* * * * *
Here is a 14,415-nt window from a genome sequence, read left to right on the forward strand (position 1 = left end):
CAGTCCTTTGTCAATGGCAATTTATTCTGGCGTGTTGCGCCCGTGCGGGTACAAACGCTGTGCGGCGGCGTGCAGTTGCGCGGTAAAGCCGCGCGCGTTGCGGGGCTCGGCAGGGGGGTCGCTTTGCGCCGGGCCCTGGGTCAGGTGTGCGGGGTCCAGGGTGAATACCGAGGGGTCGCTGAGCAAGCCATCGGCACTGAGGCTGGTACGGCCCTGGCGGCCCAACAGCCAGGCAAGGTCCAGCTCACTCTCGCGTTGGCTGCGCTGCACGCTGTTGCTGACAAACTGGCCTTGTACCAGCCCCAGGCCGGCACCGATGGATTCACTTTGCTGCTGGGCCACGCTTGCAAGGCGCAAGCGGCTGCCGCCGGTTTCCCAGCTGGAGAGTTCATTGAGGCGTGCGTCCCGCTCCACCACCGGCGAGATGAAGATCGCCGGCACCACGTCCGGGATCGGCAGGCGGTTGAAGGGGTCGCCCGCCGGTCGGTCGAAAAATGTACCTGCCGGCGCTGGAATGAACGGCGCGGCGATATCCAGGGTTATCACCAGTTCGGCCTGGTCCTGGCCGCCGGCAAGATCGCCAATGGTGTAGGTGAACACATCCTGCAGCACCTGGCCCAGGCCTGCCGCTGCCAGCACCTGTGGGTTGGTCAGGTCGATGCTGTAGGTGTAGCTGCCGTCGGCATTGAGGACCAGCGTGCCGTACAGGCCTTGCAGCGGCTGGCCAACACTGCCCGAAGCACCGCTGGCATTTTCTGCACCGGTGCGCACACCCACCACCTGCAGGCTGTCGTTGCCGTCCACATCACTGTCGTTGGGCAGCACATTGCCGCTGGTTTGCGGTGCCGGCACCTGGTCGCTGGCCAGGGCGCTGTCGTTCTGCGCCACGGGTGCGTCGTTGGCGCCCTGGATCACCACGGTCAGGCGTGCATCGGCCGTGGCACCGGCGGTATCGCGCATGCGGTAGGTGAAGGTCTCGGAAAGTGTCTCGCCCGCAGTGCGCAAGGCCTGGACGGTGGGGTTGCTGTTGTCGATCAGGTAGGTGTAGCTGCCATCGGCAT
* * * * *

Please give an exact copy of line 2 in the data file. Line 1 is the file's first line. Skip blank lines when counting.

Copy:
CAGTCCTTTGTCAATGGCAATTTATTCTGGCGTGTTGCGCCCGTGCGGGTACAAACGCTGTGCGGCGGCGTGCAGTTGCGCGGTAAAGCCGCGCGCGTTGCGGGGCTCGGCAGGGGGGTCGCTTTGCGCCGGGCCCTGGGTCAGGTGTGCGGGGTCCAGGGTGAATACCGAGGGGTCGCTGAGCAAGCCATCGGCACTGAGGCTGGTACGGCCCTGGCGGCCCAACAGCCAGGCAAGGTCCAGCTCACTCTCGCGTTGGCTGCGCTGCACGCTGTTGCTGACAAACTGGCCTTGTACCAGCCCCAGGCCGGCACCGATGGATTCACTTTGCTGCTGGGCCACGCTTGCAAGGCGCAAGCGGCTGCCGCCGGTTTCCCAGCTGGAGAGTTCATTGAGGCGTGCGTCCCGCTCCACCACCGGCGAGATGAAGATCGCCGGCACCACGTCCGGGATCGGCAGGCGGTTGAAGGGGTCGCCCGCCGGTCGGTCGAAAAATGTACCTGCCGGCGCTGGAATGAACGGCGCGGCGATATCCAGGGTTATCACCAGTTCGGCCTGGTCCTGGCCGCCGGCAAGATCGCCAATGGTGTAGGTGAACACATCCTGCAGCACCTGGCCCAGGCCTGCCGCTGCCAGCACCTGTGGGTTGGTCAGGTCGATGCTGTAGGTGTAGCTGCCGTCGGCATTGAGGACCAGCGTGCCGTACAGGCCTTGCAGCGGCTGGCCAACACTGCCCGAAGCACCGCTGGCATTTTCTGCACCGGTGCGCACACCCACCACCTGCAGGCTGTCGTTGCCGTCCACATCACTGTCGTTGGGCAGCACATTGCCGCTGGTTTGCGGTGCCGGCACCTGGTCGCTGGCCAGGGCGCTGTCGTTCTGCGCCACGGGTGCGTCGTTGGCGCCCTGGATCACCACGGTCAGGCGTGCATCGGCCGTGGCACCGGCGGTATCGCGCATGCGGTAGGTGAAGGTCTCGGAAAGTGTCTCGCCCGCAGTGCGCAAGGCCTGGACGGTGGGGTTGCTGTTGTCGATCAGGTAGGTGTAGCTGCCATCGGCAT